River Wissey Lovell Fuller

Try A Scrapbook

October 2002

It seems just as fresh as when you first read it

I don't know if I have gone back to my childhood, some would say I have never left it, but I have started to keep a scrapbook. I read quite a lot of newspapers these days and I find that by reading yesterdays papers again this morning I come across interesting items that I had previously missed. Why this is I don't know. Am I more mentally alert say at six in the morning than at any other time of the day? My scrapbook now contains items of all sorts and the remarkable thing is that if you read something that you first read say a month ago then, when you read it again in your scrapbook, it's as if you were reading it for the first time. It seems just as fresh as when you first read it.

The difference of course between reading a newspaper and a scrapbook is that your scrapbook only contains items of interest, at least to you; the newspaper as we all know is three parts rubbish. I strongly recommend you to start your own scrapbook and you will find the best place to look for 'titbits' is in some of the more upmarket papers; the tabloids in my view are a waste of time. Another point is that when, like the other day when I was trying to explain something I had read to someone, I realised I had forgotten some relevant bits. As a result I made a hash of it so it was back to the scrapbook where I was able to look up the newspaper article again then back to my friend and this time I made more sense.

This friend of mine was the same person who some few weeks ago was on about Education, saying a lot of youngsters should be allowed to leave school at 14, and I wrote one of my pieces about this. A day or so later I was reading an article about this very subject, leaving school at 14, and how brilliantly this was written compared to mine. Here was a professional at work; I'm just a amateur. Sure enough this has gone into my scrapbook and it will still make interesting reading in six months time. Also, I can learn from this article how you should compose the piece you are writing. It's not what you say that counts, but how you say it that matters.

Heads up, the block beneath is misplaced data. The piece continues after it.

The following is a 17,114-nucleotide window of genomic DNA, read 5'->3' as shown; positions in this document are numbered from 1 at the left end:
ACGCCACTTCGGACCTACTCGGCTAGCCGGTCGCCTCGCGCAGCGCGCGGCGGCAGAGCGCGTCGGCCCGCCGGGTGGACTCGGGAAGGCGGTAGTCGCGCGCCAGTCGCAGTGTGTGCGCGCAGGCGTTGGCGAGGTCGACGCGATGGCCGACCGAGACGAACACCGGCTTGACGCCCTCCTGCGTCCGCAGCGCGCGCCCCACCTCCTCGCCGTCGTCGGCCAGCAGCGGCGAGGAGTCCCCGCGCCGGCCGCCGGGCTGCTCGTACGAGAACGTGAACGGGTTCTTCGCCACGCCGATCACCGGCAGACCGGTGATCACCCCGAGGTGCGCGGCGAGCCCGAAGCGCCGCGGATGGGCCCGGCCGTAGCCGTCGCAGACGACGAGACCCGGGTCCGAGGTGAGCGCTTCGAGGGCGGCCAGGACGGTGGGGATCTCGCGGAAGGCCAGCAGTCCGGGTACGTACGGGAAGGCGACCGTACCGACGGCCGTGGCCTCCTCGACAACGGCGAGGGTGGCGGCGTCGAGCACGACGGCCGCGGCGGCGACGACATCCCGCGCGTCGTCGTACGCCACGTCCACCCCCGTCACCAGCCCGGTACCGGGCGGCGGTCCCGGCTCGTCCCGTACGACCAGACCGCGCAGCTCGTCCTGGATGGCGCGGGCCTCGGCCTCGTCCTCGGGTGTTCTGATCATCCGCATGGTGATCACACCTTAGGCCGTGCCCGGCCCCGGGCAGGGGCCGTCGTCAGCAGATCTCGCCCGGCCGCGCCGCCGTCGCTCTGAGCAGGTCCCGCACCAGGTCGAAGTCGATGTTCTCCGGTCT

Another piece that has gone into my book was about Dentists; where if you go private you get a note every six months saying you should go along for a check up. I thought about this and decided what a good idea if our Church did the same. I can just imagine the Vicar sending his note: 'Your absence from our Church is causing us all here much concern, please give this matter your immediate attention as it is some time since you last visited us'. When you think of it it's cheaper to go to Church than go to the Dentist and it's less painful. Unless of course the Vicar is having an off day, when you might wish you were at the Dentists. Les Lawrence

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